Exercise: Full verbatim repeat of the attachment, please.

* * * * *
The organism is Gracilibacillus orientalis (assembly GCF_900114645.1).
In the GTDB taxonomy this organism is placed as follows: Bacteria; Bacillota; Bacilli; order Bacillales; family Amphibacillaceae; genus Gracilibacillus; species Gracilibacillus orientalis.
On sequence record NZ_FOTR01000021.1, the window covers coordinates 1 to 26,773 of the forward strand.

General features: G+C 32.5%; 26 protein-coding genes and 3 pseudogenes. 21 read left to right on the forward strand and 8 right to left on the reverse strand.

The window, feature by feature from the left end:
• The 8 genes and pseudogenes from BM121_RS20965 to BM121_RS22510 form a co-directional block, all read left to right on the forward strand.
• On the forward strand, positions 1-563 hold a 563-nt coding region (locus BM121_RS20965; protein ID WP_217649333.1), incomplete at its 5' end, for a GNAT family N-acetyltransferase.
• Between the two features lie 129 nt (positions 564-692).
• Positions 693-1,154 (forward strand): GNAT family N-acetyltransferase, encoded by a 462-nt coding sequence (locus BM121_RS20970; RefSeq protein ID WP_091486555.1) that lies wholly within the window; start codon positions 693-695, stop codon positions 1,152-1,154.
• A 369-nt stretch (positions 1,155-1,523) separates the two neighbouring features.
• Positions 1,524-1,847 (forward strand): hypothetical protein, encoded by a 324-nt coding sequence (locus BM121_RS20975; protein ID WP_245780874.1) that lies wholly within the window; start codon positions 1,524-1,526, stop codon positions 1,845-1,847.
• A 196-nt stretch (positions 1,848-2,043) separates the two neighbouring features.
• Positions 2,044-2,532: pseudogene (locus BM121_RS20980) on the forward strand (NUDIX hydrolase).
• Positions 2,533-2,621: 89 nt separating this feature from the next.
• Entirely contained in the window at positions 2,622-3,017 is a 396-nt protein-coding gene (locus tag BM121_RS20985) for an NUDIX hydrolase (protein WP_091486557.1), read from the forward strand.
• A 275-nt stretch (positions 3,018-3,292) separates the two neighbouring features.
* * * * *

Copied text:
The organism is Gracilibacillus orientalis (assembly GCF_900114645.1).
In the GTDB taxonomy this organism is placed as follows: Bacteria; Bacillota; Bacilli; order Bacillales; family Amphibacillaceae; genus Gracilibacillus; species Gracilibacillus orientalis.
On sequence record NZ_FOTR01000021.1, the window covers coordinates 1 to 26,773 of the forward strand.

General features: G+C 32.5%; 26 protein-coding genes and 3 pseudogenes. 21 read left to right on the forward strand and 8 right to left on the reverse strand.

The window, feature by feature from the left end:
• The 8 genes and pseudogenes from BM121_RS20965 to BM121_RS22510 form a co-directional block, all read left to right on the forward strand.
• On the forward strand, positions 1-563 hold a 563-nt coding region (locus BM121_RS20965; protein ID WP_217649333.1), incomplete at its 5' end, for a GNAT family N-acetyltransferase.
• Between the two features lie 129 nt (positions 564-692).
• Positions 693-1,154 (forward strand): GNAT family N-acetyltransferase, encoded by a 462-nt coding sequence (locus BM121_RS20970; RefSeq protein ID WP_091486555.1) that lies wholly within the window; start codon positions 693-695, stop codon positions 1,152-1,154.
• A 369-nt stretch (positions 1,155-1,523) separates the two neighbouring features.
• Positions 1,524-1,847 (forward strand): hypothetical protein, encoded by a 324-nt coding sequence (locus BM121_RS20975; protein ID WP_245780874.1) that lies wholly within the window; start codon positions 1,524-1,526, stop codon positions 1,845-1,847.
• A 196-nt stretch (positions 1,848-2,043) separates the two neighbouring features.
• Positions 2,044-2,532: pseudogene (locus BM121_RS20980) on the forward strand (NUDIX hydrolase).
• Positions 2,533-2,621: 89 nt separating this feature from the next.
• Entirely contained in the window at positions 2,622-3,017 is a 396-nt protein-coding gene (locus tag BM121_RS20985) for an NUDIX hydrolase (protein WP_091486557.1), read from the forward strand.
• A 275-nt stretch (positions 3,018-3,292) separates the two neighbouring features.